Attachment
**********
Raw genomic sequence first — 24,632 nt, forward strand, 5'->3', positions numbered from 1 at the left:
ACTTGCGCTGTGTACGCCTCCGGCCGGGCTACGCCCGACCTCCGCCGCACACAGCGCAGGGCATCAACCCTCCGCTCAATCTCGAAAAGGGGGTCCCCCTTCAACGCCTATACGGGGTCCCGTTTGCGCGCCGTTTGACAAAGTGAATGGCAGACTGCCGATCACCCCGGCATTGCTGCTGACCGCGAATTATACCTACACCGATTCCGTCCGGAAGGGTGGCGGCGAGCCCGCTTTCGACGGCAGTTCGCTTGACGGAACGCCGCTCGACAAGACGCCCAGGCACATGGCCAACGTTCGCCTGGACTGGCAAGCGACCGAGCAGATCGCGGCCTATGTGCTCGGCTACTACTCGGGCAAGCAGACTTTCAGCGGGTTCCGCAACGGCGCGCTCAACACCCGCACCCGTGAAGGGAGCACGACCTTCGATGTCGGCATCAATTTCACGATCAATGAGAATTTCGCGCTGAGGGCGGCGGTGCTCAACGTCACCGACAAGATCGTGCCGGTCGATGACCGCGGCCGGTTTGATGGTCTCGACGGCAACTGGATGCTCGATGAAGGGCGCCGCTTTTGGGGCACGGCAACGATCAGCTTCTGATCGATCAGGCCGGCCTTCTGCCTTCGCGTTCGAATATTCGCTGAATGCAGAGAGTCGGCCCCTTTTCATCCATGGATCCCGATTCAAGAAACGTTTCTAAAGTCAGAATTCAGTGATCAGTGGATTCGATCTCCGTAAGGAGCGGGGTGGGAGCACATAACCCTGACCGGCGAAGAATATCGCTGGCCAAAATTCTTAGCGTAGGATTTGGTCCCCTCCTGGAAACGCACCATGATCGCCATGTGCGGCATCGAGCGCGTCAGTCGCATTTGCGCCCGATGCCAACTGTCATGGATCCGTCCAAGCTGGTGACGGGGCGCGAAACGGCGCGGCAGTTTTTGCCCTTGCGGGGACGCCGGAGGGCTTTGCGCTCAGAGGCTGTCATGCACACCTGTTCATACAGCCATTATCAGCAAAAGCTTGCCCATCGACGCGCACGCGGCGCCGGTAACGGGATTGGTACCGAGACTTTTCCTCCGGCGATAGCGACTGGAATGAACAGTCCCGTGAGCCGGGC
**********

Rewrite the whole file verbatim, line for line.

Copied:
Raw genomic sequence first — 24,632 nt, forward strand, 5'->3', positions numbered from 1 at the left:
ACTTGCGCTGTGTACGCCTCCGGCCGGGCTACGCCCGACCTCCGCCGCACACAGCGCAGGGCATCAACCCTCCGCTCAATCTCGAAAAGGGGGTCCCCCTTCAACGCCTATACGGGGTCCCGTTTGCGCGCCGTTTGACAAAGTGAATGGCAGACTGCCGATCACCCCGGCATTGCTGCTGACCGCGAATTATACCTACACCGATTCCGTCCGGAAGGGTGGCGGCGAGCCCGCTTTCGACGGCAGTTCGCTTGACGGAACGCCGCTCGACAAGACGCCCAGGCACATGGCCAACGTTCGCCTGGACTGGCAAGCGACCGAGCAGATCGCGGCCTATGTGCTCGGCTACTACTCGGGCAAGCAGACTTTCAGCGGGTTCCGCAACGGCGCGCTCAACACCCGCACCCGTGAAGGGAGCACGACCTTCGATGTCGGCATCAATTTCACGATCAATGAGAATTTCGCGCTGAGGGCGGCGGTGCTCAACGTCACCGACAAGATCGTGCCGGTCGATGACCGCGGCCGGTTTGATGGTCTCGACGGCAACTGGATGCTCGATGAAGGGCGCCGCTTTTGGGGCACGGCAACGATCAGCTTCTGATCGATCAGGCCGGCCTTCTGCCTTCGCGTTCGAATATTCGCTGAATGCAGAGAGTCGGCCCCTTTTCATCCATGGATCCCGATTCAAGAAACGTTTCTAAAGTCAGAATTCAGTGATCAGTGGATTCGATCTCCGTAAGGAGCGGGGTGGGAGCACATAACCCTGACCGGCGAAGAATATCGCTGGCCAAAATTCTTAGCGTAGGATTTGGTCCCCTCCTGGAAACGCACCATGATCGCCATGTGCGGCATCGAGCGCGTCAGTCGCATTTGCGCCCGATGCCAACTGTCATGGATCCGTCCAAGCTGGTGACGGGGCGCGAAACGGCGCGGCAGTTTTTGCCCTTGCGGGGACGCCGGAGGGCTTTGCGCTCAGAGGCTGTCATGCACACCTGTTCATACAGCCATTATCAGCAAAAGCTTGCCCATCGACGCGCACGCGGCGCCGGTAACGGGATTGGTACCGAGACTTTTCCTCCGGCGATAGCGACTGGAATGAACAGTCCCGTGAGCCGGGC